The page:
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Suharto

Suharto [only one name] was the second President of the Republic of Indonesia. The Great General H.M Suharto walked a long journey in his military and political careers. In the military, Suharto started from KNIL army sergeant, then the commander of the PETA, the regimental commander with the rank of Major and battalion commander as Lieutenant Colonel.

Suharto was born in Kemusuk, Yogyakarta, on June 8, 1921. His father Kertosudiro was a farmer and also the assistant village headman in irrigation paddy field. His mother was named Sukirah. Suharto entered the school when he was eight years old, but frequently moved. Originally schooled in the Village School (SD) Puluhan, Godean, he then moved to SD Pedes. However, then Kertosudiro moved him to Wuryantoro.

He was elected as a model soldier in Schools Officer, Gombong, Central Java in 1941. He officially became a member of the TNI on October 5, 1945. In 1947, Suharto married Siti Hartinah, a daughter of Mangkunegaran, another officer. The marriage of Lieutenant Colonel Suharto and Siti Hartinah was held on December 26, 1947 in Solo. Suharto was 26 years old at that time and Hartinah 24 years old. They had six sons and daughters, Siti Hardiyanti Hastuti, Sigit Harjojudanto, Bambang Trihatmodjo, Siti Hediati Herijadi, Hutomo Mandala Putra and Siti Hutami Endang Adiningsih. In 1949, he successfully led his forces recaptured the city of Yogyakarta from Dutch hands at that time. He was also as a guard of Commander Sudirman. In addition, he also once became the Commander of the Mandala (liberation of West Irian).

Under circumstances that have never been fully explained, on October 1, 1965, Indonesian Communist Party (PKI) sympathizers within the military, including elements from Sukarno's palace guard, occupied key locations in Jakarta and kidnapped and murdered six senior generals. Major General Suharto, the commander of the Army Strategic Reserve, rallied army troops opposed to the PKI to reestablish control over the city. Violence swept throughout Indonesia in the aftermath of the October 1 events, and unsettled conditions persisted through 1966. Right-wing groups killed tens of thousands of alleged communists in rural areas. Estimates of the number of deaths range between 160,000 and 500,000. The violence was especially brutal in Java and Bali. The emotions and fears of instability created by this crisis persisted for many years as the communist party remains banned from Indonesia.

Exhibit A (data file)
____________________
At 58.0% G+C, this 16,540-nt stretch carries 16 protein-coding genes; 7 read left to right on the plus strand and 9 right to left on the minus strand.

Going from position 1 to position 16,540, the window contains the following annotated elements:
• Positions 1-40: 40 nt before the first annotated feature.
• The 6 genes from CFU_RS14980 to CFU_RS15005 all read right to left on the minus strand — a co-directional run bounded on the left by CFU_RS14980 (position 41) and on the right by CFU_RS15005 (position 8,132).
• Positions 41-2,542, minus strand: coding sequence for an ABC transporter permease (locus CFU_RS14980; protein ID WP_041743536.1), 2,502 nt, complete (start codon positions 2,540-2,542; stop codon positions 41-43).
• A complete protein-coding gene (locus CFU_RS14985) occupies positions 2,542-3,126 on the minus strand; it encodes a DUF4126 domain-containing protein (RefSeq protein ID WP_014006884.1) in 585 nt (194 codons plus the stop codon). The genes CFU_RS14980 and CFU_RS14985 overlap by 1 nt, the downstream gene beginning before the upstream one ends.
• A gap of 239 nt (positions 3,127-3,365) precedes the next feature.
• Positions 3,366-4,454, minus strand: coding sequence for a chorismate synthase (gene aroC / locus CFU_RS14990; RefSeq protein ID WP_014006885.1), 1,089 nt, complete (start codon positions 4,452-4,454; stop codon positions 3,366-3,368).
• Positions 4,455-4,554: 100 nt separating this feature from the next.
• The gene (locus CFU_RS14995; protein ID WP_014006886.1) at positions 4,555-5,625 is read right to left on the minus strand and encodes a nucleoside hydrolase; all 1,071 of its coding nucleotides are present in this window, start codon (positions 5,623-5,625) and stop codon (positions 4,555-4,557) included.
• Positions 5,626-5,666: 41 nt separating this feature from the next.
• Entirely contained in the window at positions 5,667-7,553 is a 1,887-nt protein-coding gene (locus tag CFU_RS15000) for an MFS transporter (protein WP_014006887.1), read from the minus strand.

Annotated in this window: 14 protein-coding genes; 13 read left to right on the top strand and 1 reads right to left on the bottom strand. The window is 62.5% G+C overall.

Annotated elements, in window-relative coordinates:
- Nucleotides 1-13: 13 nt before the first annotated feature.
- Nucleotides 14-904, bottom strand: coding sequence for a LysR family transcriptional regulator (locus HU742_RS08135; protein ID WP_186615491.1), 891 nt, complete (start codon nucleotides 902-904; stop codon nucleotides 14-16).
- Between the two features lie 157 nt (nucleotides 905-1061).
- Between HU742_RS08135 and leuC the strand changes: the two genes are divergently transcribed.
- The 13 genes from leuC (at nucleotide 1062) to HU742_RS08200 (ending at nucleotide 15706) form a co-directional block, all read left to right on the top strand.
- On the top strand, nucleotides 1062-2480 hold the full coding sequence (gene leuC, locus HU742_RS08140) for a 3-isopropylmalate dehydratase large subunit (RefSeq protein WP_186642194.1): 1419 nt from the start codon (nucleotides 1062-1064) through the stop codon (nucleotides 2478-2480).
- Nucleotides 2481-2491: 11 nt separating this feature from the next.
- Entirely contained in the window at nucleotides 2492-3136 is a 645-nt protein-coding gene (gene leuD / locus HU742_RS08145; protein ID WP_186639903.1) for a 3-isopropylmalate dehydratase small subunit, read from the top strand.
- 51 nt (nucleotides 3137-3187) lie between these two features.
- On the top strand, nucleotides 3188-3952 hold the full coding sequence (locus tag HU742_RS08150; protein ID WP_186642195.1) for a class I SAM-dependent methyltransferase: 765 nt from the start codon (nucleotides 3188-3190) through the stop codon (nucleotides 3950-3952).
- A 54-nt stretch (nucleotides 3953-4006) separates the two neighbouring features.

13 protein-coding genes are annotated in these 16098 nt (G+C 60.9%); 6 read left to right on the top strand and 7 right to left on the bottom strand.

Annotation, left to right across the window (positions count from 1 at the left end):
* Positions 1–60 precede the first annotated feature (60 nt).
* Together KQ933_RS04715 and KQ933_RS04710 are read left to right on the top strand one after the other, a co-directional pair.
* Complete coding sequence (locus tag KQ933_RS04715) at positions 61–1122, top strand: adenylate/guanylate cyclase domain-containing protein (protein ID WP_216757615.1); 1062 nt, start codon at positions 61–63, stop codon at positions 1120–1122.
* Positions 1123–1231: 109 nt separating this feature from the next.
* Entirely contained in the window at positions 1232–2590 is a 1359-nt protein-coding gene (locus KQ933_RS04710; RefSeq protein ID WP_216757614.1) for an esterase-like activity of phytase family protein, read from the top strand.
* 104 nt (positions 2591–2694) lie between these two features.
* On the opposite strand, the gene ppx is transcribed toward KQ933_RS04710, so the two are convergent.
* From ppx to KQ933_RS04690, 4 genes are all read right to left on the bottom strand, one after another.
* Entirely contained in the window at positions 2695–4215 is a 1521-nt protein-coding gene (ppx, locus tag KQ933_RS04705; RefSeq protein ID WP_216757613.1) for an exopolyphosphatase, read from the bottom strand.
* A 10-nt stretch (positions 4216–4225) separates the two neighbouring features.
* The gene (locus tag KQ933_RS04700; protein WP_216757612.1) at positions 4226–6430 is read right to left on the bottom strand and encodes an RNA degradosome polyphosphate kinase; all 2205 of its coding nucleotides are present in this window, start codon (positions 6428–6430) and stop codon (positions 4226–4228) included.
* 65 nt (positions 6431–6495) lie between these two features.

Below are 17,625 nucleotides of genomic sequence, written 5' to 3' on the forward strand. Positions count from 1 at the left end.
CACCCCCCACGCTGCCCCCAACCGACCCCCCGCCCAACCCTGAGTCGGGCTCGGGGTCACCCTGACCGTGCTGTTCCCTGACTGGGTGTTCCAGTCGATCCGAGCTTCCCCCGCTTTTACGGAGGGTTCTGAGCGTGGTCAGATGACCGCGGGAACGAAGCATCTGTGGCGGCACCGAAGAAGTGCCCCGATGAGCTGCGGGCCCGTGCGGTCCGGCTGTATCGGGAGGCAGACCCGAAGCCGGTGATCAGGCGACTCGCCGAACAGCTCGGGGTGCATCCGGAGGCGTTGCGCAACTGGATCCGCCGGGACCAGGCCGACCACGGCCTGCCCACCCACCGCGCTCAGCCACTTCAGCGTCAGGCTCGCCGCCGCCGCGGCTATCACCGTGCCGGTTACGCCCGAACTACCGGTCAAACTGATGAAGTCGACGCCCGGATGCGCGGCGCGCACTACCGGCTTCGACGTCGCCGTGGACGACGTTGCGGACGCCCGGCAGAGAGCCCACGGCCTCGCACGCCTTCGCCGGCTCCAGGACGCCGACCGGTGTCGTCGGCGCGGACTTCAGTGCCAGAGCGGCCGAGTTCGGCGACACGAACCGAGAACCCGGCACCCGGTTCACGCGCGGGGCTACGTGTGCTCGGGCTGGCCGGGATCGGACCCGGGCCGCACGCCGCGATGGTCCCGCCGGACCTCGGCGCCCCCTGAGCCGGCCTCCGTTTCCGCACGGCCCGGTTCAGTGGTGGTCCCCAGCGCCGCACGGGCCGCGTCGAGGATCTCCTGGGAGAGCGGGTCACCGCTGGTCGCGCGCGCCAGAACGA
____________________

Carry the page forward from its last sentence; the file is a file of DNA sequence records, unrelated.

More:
Throughout the 1965-66 period, President Sukarno vainly attempted to restore his political stature and shift the country back to its pre-October 1965 position. Although he remained President, in March 1966, Sukarno transferred key political and military powers to General Suharto, who by that time had become head of the armed forces. In March 1967, the Provisional People's Consultative Assembly (MPRS) named General Suharto acting President. Sukarno ceased to be a political force and lived under virtual house arrest until his death in 1970.

President Suharto proclaimed a "New Order" in Indonesian politics and dramatically shifted foreign and domestic policies away from the course set in Sukarno's final years. The New Order established economic rehabilitation and development as its primary goals and pursued its policies through an administrative structure dominated by the military but with advice from Western-educated economic experts. In 1968, the People's Consultative Assembly (MPR) formally selected Suharto to a full 5-year term as President, and he was reelected to successive 5-year terms in 1973, 1978, 1983, 1988, 1993, and 1998. The New Order era, which lasted for more than 30 years, had a mixed record. Like Guided Democracy, it was authoritarian, but it was more successful in bringing stability to the nation. Unlike Guided Democracy, its economic achievements were enormous and the well-being of the majority of Indonesians undeniably improved. Average life expectancy, for example, increased from 46 to 65.5 years. On the other hand, the states heavy involvement in banking and industry, especially the petroleum and natural gas sectors, worked against competition and encouraged corruption on a large scale. Heavy-handed political control and propagandizing of a national ideology may have aided stability, but also did not prepare the nation for a modern political existence. A modernizing, educated, and better-off middle class grew, but gained little or no political clout; poverty was reduced, but some particularly severe pockets appeared to be intractable.

Suharto provided strong leadership, but he did not provide for a wise transition and, in his last years, clung to power and favored family and friends. In mid-1997, Indonesia suffered from the Asian financial and economic crisis, accompanied by the worst drought in 50 years and falling prices for commodity exports. As the exchange rate changed from a fixed to a managed float to fully floating, the rupiah (IDR or Rp) depreciated in value, inflation increased significantly, and capital flight accelerated. The New Order lost the economic justification that had guaranteed much of its public support, and there was a widespread call for Suharto to step down. Demonstrators, initially led by students, called for Suharto's resignation. Amid widespread civil unrest, Suharto resigned on May 21, 1998, 3 months after the MPR had selected him for a seventh term. Suharto's hand-picked Vice President, B.J. Habibie, became Indonesia's third President.

After being treated for 24 days at Pertamina Hospital in South Jakarta, the former president Suharto finally died on Sunday, January 27, 2006). Soeharto died at 13:10 at the age of 87 years.




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